WHITE: Another solo that sticks out in my mind would be Skin Deep by Louie Bellson with Ellington. That’s a work man. The band was around him. They played the drum solo WITH him and that’s the way it should be presented. One piece of mine opens with synthesizer on a sequencer, that is a sample and hold which is played randomly. I’ll play with that and the band will play around it. The band supports the drums. It’s arranged so that the drums are playing on this figure. It’s the same concept as a horn player playing and the rhythm section accompanying him. This way, the drummer is playing the solo and everyone else is accompanying him.

WALD: I take it you’re an ensemble player.

WHITE: That’s the thing I liked about Roy, Tony and Philly, too. In the early days of the Lifetime group with McGloughlin and Larry Young, they’d play figures and Tony would play on top of the figures. The group around Roy Haynes would play a blues and Roy would play a melodic solo over the blues. That’s like an art to me – to be able to play a drum solo and make it melodic. Max did it all the time, Bemsha Swing, Parisian Thoroughfare, I Get a Kick out of You; that’s arty drumming to me. I met Max the day I did the Bitches Brew album with Miles. We had a little talk and he befriended me – gave me some pointers. Later, I met Art Blakey at Slug’s in the Village and he paid me the highest compliment by letting me sit in on some solos; he did that again at the Village Vanguard. When I was playing the Vanguard with Freddie Hubbard, I went back to the kitchen and Philly Jo was there. He said, “You’re playing good. You gotta kick Freddie’s ass, make his lips burn.” All the while Freddie was telling me I was playing too loud. When I came up it was the chic thing to be overpowering. It was hip to get over. It was during the time Tony was with Miles and Elvin was with Trane. And they were different, not only harmonically, but the way they approached the beat. Both Elvin and Tony played pulse, but Tony was more on top of the beat – ride-hi-hat. Elvin was into the DRUMS, like quarter note triplets and stuff. They were two different schools. It was the thing to hear people say, “man, that drummer was bad. Did you hear that drummer with Freddie?” You wanted to make a voice and to have people hear you.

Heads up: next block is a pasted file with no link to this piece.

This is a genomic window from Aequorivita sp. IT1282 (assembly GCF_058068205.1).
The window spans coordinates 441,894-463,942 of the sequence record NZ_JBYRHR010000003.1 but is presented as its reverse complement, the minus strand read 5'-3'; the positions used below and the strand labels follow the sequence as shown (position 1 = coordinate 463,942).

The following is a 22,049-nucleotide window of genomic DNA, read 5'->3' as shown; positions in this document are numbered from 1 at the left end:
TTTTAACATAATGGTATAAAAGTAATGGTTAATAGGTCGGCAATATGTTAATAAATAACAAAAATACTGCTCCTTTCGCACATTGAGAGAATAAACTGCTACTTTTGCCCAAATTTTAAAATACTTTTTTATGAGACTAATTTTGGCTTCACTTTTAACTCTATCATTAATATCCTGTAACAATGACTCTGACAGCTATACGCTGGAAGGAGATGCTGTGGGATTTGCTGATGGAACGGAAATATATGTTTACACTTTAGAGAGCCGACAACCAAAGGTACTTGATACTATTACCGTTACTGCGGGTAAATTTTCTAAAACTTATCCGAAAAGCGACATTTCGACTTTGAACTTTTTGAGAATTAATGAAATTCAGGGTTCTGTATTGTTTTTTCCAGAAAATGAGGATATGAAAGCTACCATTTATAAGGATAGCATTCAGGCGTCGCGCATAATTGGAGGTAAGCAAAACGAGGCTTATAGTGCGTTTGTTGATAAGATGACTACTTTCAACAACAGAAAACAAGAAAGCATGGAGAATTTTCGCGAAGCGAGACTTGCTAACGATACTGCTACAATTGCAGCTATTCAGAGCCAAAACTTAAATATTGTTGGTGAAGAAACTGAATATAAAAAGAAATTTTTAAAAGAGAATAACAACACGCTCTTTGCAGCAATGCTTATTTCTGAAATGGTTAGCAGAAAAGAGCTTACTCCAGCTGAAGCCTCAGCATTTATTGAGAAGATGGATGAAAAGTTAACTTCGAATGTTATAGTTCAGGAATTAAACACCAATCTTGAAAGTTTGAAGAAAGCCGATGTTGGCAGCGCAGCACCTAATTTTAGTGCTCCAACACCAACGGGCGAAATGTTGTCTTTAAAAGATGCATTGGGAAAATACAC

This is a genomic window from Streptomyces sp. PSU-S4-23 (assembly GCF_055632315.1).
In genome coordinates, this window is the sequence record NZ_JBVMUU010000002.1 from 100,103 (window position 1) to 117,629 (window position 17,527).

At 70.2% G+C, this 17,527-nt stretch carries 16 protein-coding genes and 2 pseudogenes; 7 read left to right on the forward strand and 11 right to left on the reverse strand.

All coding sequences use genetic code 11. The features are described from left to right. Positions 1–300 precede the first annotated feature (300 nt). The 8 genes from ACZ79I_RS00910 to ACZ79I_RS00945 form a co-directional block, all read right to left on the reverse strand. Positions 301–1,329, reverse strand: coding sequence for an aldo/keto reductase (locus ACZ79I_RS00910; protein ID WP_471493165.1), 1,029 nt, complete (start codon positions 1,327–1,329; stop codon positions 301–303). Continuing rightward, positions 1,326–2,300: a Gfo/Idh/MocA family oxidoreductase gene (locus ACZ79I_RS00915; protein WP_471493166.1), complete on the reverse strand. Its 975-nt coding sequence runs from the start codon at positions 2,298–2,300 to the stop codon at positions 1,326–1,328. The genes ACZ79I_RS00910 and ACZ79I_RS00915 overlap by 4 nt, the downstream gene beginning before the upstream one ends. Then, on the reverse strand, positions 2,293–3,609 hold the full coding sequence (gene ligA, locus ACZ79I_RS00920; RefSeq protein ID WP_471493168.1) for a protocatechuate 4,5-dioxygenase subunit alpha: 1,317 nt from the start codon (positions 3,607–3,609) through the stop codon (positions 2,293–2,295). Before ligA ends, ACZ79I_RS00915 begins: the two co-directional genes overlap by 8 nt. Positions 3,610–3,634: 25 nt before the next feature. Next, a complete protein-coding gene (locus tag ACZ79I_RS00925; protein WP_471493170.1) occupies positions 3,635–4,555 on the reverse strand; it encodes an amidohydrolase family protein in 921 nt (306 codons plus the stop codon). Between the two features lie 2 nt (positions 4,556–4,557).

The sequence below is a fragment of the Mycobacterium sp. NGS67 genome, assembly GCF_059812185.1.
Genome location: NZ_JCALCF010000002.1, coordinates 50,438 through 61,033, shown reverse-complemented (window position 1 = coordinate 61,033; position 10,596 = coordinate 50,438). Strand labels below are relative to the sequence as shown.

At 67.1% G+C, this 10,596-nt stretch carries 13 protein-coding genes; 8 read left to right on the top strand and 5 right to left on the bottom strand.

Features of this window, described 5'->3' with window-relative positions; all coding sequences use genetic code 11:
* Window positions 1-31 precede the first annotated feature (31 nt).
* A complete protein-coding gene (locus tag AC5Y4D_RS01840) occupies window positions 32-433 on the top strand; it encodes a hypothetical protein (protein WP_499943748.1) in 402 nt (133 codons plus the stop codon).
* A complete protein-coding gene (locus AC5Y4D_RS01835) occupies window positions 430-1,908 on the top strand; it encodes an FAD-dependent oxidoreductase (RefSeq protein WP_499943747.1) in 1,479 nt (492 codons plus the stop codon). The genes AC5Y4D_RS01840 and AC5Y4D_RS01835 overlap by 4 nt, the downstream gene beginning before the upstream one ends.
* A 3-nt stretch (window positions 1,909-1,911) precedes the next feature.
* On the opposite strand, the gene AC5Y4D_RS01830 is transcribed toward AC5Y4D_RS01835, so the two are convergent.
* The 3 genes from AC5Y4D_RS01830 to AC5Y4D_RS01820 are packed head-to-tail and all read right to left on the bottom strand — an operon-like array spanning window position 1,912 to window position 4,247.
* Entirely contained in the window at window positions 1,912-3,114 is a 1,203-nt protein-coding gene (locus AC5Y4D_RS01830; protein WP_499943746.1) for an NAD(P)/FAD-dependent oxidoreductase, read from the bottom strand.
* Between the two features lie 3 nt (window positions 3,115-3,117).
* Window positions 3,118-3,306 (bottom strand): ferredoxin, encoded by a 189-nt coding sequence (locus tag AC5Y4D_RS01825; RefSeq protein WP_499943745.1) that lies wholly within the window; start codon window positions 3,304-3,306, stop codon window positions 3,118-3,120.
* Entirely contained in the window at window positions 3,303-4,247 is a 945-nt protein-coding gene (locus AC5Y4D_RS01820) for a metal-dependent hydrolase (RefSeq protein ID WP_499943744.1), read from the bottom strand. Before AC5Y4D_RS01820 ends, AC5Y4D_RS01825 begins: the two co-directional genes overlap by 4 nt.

WALD: Do you use both stick grips?

WHITE: I used to. I still use the traditional grip when I play straight ahead, but you get more power out of the matched.

WALD: When you listen to a group’s drummer, what do you like to hear?

WHITE: In today’s music I listen for a drummer that has built-in-ears – a guy who pushes the band. Today’s drummer is what really makes the band happen. The guy who keeps the time. If the time gets weird the soloists can’t play. Even the greatest soloist in the world can’t play if the bottom falls out from under him. All the great players are masters at doing that. Buddy pushes that band man, and he’s colorful. A drummer is back there sitting. He can’t move. He has to sit there and be colorful. He has to be animated.